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To Make Greener Buildings, Try Innovating around the Edges

The building industry is slow to change. But three Yale alumni are finding ways to make changes on the margins and in the process offer solutions that aren’t easy to ignore.

A aerial photo of a 20th-century building retrofitted with solar panels.
  • Skilled Workers Flee from Polluted Cities, Hampering Economic Growth

    In China, highly educated people are more likely to move away from areas with poor air quality. Reducing pollution could substantially increase GDP there and in other countries, according to a new study co-authored by Yale SOM’s Mushfiq Mobarak.

    A cyclist in Beijing on a day of heavy pollution in December 2015.
  • California’s Path to a Carbon-Neutral Grid

    Elliot Mainzer ’98, CEO of CAISO, explains how California is working to avoid another summer of blackouts even as the state transitions to a carbon-neutral grid.

    A power substation at the LS Power Group Gateway Energy Storage project in Otay Mesa, California.
  • Maintaining Momentum on Climate Change

    Tyler Van Leeuwen ’14 of Shell explains explains how his internal skunkworks team helps move Shell toward its decarbonization goals.

    An illustration of an electric car moving through a landscape of wind turbines
  • To Tackle Plastics Pollution, Embrace a Circular Economy

    To cut down on plastics pollution, says Matt Kopac ’09, sustainable business and innovation manager at Burt’s Bees, we need a fundamentally different approach to sustainability.

    Microplastic collected from the Sargasso Sea. Photo: Tom Gruber.
  • Transforming Energy Infrastructure

    We talked to Elliott Mainzer ’98, who recently began a role overseeing California’s electrical grid, about the progress he’s witnessed and the challenges that remain in creating a fully sustainable energy network.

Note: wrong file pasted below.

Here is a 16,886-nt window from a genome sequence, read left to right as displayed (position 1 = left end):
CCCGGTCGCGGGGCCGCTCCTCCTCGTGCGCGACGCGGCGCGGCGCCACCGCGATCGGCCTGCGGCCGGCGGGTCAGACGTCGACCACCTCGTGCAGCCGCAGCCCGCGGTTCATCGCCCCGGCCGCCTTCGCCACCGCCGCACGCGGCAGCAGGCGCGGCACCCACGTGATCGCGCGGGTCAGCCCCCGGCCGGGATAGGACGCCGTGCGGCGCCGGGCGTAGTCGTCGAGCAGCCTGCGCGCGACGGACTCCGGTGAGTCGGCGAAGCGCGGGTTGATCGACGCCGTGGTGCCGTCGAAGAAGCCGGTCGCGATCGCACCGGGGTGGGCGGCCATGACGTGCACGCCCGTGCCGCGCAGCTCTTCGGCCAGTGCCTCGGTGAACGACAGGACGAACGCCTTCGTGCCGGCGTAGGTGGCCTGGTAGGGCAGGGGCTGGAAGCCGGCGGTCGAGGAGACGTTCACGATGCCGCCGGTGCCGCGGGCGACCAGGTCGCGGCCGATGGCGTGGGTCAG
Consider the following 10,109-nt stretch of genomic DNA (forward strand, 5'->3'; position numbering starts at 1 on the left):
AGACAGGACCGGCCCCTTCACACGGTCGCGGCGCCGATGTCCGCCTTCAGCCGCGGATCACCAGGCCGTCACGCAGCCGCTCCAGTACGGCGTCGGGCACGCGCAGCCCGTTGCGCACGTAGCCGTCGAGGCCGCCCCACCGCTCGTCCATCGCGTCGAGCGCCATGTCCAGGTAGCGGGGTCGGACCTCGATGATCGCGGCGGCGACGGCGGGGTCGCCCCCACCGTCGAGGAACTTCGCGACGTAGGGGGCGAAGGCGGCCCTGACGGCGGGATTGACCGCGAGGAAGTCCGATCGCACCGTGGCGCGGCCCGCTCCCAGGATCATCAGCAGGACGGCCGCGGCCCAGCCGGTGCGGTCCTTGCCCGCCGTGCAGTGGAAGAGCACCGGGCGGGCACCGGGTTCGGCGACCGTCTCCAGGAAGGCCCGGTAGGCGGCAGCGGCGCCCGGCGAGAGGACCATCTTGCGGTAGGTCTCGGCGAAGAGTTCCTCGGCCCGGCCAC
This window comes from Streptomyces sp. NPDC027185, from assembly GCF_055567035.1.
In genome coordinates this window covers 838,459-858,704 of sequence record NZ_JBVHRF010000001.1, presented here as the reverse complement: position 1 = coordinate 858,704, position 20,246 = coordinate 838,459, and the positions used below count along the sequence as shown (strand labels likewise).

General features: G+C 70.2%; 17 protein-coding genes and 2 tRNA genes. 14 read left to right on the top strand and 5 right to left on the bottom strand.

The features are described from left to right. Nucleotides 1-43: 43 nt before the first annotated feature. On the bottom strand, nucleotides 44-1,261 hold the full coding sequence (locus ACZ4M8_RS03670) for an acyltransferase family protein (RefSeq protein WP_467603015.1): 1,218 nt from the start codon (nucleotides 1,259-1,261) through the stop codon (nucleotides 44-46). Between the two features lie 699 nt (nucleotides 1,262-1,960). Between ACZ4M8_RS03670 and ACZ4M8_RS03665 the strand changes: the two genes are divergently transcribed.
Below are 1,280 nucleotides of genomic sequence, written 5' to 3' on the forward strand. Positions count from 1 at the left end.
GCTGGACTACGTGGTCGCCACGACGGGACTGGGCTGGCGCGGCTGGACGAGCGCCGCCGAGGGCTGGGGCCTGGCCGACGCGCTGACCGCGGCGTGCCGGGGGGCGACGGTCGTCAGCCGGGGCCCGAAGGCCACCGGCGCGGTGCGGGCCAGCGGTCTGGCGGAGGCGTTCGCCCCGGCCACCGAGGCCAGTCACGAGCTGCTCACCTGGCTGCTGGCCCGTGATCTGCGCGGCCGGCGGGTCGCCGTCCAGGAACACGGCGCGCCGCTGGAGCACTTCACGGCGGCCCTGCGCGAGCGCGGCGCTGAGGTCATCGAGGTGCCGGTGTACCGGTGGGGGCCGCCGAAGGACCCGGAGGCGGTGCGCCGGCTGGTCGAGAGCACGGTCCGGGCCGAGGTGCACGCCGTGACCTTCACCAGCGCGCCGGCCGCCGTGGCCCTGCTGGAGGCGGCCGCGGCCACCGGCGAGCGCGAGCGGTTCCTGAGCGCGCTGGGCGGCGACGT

Power lines carrying electricity from the Bonneville Dam on the Columbia River in Oregon. Photo: Natalie Behring/Getty Images.
  • A Climate for Change

    Judy Samuelson ’82, executive director of the Aspen Institute’s Business and Society Program, explores whether this cataclysm will trigger lasting change.

    An illustration of people in business clothes marching with signs
  • Can We Make Recycling Work?

    The ubiquitous blue bin for single-stream recycling obscures a set of tradeoffs and challenges, including contamination that complicates processing and lowers the value of recyclable materials.

    A materials recovery facility (MRF) in Philadelphia in 2017. Photo: Bastiaan Slabbers/NurPhoto via Getty Images.
  • Faculty Viewpoints: Will COVID-19 Set Us on a More Sustainable Path?

    In the short term, COVID-19 has brought about what activists and governments haven’t been able to achieve: a sharp drop in carbon emissions. What does the pandemic mean for the longer-term trajectory of efforts to remake our economy in a sustainable way?

    An empty Interstate 110 at rush hour in Los Angeles on April 10, 2020. Kent Nishimura / Los Angeles Times via Getty Images.
  • Consumption, Numbers and Time: The Arithmetic of Sustenance

    On the 50th anniversary of the first Earth Day in 1970, Yale SOM’s Shyam Sunder writes that humankind must grapple with a fundamental threat to our survival.

    The "blue marble" image of Earth as seen from Apollo 17
  • Can Jeff Bezos’s $10 Billion Climate Pledge Make a Difference?

    We asked Todd Cort, co-director of the Yale Center for Business and the Environment and an expert on sustainable finance, if Bezos’s money was a significant step toward a solution.

    An illustration of rising seas being held back by a wall of money